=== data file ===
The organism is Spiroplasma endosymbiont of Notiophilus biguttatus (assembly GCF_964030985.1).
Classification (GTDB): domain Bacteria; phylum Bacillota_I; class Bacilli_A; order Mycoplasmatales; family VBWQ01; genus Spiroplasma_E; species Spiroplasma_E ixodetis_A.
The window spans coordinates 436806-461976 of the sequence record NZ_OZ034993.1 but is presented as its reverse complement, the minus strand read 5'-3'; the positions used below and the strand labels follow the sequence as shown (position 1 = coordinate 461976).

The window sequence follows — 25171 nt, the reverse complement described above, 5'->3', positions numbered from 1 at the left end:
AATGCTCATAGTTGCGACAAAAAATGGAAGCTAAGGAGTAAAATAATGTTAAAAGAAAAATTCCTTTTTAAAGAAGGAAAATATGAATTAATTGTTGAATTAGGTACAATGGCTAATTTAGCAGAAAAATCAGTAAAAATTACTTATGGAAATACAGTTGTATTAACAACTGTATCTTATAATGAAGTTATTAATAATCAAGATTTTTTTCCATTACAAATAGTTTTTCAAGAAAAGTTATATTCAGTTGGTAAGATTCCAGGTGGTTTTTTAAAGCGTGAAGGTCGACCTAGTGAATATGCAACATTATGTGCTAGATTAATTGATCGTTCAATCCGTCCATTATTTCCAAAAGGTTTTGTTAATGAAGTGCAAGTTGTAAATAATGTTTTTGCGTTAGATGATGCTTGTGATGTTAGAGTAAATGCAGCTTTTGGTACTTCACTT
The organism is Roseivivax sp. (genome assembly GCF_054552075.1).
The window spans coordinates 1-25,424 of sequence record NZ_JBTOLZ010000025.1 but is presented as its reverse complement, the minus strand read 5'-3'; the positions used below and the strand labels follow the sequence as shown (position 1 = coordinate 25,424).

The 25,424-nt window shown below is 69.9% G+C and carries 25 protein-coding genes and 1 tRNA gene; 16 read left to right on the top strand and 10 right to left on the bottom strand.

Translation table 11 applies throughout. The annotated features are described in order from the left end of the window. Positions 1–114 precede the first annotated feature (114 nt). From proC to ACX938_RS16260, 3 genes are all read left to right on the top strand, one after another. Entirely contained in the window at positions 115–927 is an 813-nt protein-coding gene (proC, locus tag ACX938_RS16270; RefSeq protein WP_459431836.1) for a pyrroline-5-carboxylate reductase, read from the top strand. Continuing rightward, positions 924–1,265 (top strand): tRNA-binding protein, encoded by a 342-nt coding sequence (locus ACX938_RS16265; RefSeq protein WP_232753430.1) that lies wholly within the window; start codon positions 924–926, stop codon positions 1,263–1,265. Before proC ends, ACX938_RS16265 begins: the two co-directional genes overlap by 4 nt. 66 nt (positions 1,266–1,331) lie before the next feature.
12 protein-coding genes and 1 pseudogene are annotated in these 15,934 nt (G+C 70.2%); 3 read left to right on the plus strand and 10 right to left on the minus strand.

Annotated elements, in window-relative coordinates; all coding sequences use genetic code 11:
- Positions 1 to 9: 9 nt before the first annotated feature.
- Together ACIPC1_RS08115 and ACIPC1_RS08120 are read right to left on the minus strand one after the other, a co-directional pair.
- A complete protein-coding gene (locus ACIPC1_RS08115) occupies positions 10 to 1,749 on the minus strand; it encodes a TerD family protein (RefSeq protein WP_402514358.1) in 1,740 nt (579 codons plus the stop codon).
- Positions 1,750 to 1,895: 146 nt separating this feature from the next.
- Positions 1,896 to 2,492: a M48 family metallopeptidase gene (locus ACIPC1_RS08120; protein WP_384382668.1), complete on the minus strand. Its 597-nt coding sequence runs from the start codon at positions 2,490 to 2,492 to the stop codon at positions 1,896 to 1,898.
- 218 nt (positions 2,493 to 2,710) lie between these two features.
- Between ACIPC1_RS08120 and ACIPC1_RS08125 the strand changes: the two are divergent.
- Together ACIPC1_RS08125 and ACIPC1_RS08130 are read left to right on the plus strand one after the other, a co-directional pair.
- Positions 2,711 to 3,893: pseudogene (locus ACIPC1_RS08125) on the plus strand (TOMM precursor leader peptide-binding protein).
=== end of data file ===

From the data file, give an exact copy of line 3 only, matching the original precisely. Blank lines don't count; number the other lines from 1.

The window spans coordinates 436806-461976 of the sequence record NZ_OZ034993.1 but is presented as its reverse complement, the minus strand read 5'-3'; the positions used below and the strand labels follow the sequence as shown (position 1 = coordinate 461976).